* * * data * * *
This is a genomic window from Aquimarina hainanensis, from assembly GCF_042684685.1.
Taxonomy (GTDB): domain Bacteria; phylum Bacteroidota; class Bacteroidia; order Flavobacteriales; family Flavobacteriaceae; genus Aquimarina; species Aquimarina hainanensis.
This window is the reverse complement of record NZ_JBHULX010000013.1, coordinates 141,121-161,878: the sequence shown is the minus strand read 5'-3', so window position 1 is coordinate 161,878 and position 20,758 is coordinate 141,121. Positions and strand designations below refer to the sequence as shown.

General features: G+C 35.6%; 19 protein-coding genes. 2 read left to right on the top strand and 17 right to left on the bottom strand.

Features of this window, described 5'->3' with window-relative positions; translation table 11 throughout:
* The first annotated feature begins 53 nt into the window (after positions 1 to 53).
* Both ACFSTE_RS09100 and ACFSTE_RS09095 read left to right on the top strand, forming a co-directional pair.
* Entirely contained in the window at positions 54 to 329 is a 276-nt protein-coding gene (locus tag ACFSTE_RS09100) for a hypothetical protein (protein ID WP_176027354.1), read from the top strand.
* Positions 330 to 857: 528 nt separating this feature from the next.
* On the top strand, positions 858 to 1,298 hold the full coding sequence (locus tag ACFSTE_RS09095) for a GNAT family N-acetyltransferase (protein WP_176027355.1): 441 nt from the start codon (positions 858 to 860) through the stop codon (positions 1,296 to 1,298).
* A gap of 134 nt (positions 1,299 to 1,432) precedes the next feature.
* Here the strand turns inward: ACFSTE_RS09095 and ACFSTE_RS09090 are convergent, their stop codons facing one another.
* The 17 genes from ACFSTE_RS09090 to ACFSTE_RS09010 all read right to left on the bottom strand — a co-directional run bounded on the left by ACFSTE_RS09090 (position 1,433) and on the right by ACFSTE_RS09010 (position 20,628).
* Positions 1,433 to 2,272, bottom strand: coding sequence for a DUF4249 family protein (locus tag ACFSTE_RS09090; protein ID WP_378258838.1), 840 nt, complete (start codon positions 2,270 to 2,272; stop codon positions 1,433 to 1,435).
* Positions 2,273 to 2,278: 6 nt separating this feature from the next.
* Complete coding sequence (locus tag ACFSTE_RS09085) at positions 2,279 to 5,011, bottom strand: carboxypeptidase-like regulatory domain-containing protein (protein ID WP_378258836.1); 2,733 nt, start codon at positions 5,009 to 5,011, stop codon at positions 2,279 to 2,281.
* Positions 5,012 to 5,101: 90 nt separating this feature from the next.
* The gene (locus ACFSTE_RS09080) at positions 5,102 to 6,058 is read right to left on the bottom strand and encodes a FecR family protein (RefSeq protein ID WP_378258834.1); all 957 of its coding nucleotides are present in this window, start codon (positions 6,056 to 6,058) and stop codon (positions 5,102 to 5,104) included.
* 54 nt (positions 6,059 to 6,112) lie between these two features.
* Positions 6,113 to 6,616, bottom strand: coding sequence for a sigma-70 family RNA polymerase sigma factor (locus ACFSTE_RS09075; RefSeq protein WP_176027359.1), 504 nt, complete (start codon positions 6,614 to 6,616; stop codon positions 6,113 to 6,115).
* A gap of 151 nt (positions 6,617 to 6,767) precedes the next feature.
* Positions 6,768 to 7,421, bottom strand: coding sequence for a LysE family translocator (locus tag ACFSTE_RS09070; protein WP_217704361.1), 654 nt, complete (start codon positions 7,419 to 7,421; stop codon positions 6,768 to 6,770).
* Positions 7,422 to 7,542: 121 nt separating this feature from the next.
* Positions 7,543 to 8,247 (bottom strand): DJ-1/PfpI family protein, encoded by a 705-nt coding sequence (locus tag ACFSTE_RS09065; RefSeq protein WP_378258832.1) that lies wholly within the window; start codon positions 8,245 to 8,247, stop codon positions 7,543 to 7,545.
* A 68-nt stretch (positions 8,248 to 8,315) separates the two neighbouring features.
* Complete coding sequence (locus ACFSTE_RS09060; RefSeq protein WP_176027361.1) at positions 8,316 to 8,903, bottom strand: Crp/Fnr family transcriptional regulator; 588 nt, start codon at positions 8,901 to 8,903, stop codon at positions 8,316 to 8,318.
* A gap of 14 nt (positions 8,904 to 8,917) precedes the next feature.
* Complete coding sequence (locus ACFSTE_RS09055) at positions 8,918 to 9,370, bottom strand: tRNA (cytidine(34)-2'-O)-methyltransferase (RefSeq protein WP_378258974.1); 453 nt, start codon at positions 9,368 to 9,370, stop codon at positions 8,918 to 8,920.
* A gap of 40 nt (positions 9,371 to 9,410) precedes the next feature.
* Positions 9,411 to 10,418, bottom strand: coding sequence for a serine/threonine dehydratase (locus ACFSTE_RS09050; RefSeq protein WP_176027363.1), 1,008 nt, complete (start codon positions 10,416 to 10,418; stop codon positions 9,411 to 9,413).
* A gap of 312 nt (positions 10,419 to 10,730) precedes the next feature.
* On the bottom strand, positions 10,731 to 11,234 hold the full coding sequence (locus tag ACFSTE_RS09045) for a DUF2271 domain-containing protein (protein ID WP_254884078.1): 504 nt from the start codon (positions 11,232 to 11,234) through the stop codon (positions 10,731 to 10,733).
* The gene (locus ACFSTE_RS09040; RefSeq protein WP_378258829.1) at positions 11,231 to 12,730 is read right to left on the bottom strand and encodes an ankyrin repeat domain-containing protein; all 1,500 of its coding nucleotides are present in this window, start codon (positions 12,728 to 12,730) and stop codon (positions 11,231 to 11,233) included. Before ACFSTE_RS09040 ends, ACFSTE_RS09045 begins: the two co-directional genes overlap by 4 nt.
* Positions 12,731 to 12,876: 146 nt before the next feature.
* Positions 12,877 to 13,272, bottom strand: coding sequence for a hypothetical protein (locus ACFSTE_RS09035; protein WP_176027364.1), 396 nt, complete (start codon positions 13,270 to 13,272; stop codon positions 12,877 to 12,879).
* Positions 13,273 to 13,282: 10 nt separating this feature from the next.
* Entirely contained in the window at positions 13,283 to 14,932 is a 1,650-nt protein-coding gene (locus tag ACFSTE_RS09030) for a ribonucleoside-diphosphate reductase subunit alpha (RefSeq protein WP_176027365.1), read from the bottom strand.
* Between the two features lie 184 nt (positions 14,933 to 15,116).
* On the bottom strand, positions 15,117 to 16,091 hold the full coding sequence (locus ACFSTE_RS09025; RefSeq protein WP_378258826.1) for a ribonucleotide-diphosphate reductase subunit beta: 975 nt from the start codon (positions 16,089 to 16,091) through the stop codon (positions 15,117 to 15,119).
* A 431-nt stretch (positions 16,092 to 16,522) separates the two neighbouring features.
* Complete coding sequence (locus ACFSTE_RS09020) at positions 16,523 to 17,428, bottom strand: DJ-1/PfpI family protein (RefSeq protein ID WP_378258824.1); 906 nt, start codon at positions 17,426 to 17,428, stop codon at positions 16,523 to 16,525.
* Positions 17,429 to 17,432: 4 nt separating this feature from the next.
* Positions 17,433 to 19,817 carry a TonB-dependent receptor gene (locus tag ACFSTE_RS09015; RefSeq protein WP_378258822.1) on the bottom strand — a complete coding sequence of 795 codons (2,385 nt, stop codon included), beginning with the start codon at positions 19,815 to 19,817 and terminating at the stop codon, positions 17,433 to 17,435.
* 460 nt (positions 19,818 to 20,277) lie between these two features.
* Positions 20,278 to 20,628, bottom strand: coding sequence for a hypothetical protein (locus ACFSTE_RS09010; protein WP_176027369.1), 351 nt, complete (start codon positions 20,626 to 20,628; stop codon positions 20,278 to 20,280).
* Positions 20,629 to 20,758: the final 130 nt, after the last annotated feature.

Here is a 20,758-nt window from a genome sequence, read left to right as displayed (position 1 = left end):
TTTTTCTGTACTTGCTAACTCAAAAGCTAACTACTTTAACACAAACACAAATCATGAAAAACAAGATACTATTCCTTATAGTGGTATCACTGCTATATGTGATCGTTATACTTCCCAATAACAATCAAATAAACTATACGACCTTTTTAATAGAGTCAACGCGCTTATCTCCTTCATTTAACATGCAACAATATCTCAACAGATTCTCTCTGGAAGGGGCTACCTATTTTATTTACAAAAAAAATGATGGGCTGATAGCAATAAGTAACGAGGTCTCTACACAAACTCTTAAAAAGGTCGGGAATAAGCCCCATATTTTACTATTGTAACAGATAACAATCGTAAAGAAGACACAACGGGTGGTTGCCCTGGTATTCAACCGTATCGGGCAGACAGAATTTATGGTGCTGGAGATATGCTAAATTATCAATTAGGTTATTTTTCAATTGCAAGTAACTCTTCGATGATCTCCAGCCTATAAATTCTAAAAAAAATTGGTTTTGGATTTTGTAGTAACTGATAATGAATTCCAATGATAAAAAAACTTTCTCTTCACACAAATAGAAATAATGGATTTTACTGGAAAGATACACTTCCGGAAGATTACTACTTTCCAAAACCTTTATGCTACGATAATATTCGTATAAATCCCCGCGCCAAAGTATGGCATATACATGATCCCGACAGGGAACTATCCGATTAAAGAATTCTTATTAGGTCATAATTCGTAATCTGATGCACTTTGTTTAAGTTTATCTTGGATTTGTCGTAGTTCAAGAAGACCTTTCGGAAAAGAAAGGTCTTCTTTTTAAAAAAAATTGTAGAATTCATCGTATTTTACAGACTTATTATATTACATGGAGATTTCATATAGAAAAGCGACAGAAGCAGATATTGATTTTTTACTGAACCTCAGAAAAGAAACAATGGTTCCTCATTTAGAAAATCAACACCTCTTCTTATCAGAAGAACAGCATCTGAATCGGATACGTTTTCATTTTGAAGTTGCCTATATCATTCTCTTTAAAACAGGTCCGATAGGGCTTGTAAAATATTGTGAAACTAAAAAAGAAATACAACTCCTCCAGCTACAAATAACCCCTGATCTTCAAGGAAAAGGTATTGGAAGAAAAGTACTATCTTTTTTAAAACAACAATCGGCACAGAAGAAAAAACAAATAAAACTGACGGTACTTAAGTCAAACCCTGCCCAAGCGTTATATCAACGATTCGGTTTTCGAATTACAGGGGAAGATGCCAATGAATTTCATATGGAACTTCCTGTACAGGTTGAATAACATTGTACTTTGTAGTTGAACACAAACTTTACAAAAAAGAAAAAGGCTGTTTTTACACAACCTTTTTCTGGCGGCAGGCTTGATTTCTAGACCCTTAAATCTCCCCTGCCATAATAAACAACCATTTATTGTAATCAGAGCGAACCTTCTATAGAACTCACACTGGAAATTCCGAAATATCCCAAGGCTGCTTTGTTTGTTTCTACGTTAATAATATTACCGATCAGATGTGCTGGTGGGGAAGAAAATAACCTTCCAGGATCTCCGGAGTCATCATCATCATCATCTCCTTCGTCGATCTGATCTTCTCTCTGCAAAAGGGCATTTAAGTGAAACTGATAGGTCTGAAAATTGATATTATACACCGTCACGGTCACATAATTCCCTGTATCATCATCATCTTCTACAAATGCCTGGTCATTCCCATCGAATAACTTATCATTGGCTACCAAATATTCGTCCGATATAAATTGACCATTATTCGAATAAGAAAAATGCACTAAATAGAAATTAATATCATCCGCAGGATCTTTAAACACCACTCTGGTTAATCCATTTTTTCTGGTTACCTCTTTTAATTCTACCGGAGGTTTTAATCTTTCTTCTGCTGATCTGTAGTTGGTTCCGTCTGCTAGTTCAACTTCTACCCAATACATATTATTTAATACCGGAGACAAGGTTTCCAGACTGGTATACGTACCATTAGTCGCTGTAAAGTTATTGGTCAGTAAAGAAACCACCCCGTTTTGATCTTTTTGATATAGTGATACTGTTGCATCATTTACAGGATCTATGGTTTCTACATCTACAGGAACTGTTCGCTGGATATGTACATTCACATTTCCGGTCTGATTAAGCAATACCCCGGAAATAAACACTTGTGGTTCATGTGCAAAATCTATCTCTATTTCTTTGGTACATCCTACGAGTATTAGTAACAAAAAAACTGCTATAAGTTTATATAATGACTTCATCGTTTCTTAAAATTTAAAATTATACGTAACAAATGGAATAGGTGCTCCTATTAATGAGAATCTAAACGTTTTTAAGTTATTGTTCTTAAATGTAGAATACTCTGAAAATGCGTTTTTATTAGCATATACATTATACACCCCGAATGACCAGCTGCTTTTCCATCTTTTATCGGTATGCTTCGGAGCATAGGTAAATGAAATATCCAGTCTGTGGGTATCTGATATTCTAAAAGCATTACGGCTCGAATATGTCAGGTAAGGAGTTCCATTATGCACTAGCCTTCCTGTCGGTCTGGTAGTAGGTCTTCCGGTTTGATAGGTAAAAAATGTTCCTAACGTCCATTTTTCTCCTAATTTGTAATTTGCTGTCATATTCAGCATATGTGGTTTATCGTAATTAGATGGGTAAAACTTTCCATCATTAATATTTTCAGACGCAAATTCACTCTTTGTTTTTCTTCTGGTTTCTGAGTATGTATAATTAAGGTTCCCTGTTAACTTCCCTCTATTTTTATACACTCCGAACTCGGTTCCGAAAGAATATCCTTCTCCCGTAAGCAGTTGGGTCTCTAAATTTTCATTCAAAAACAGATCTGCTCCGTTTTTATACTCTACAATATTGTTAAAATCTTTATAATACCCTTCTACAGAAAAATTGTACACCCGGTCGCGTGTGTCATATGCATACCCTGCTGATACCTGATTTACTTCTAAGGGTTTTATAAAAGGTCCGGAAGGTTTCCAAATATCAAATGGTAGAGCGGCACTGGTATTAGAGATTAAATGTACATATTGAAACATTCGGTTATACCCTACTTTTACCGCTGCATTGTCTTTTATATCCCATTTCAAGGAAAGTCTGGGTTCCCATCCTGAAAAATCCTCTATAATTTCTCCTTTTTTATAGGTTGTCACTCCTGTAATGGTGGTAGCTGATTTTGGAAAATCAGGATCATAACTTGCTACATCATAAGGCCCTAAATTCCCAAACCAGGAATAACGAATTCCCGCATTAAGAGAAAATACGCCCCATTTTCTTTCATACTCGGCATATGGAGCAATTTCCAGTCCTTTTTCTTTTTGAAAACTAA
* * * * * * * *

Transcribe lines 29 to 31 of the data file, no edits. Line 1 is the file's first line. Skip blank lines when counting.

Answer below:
* A gap of 40 nt (positions 9,371 to 9,410) precedes the next feature.
* Positions 9,411 to 10,418, bottom strand: coding sequence for a serine/threonine dehydratase (locus ACFSTE_RS09050; RefSeq protein WP_176027363.1), 1,008 nt, complete (start codon positions 10,416 to 10,418; stop codon positions 9,411 to 9,413).
* A gap of 312 nt (positions 10,419 to 10,730) precedes the next feature.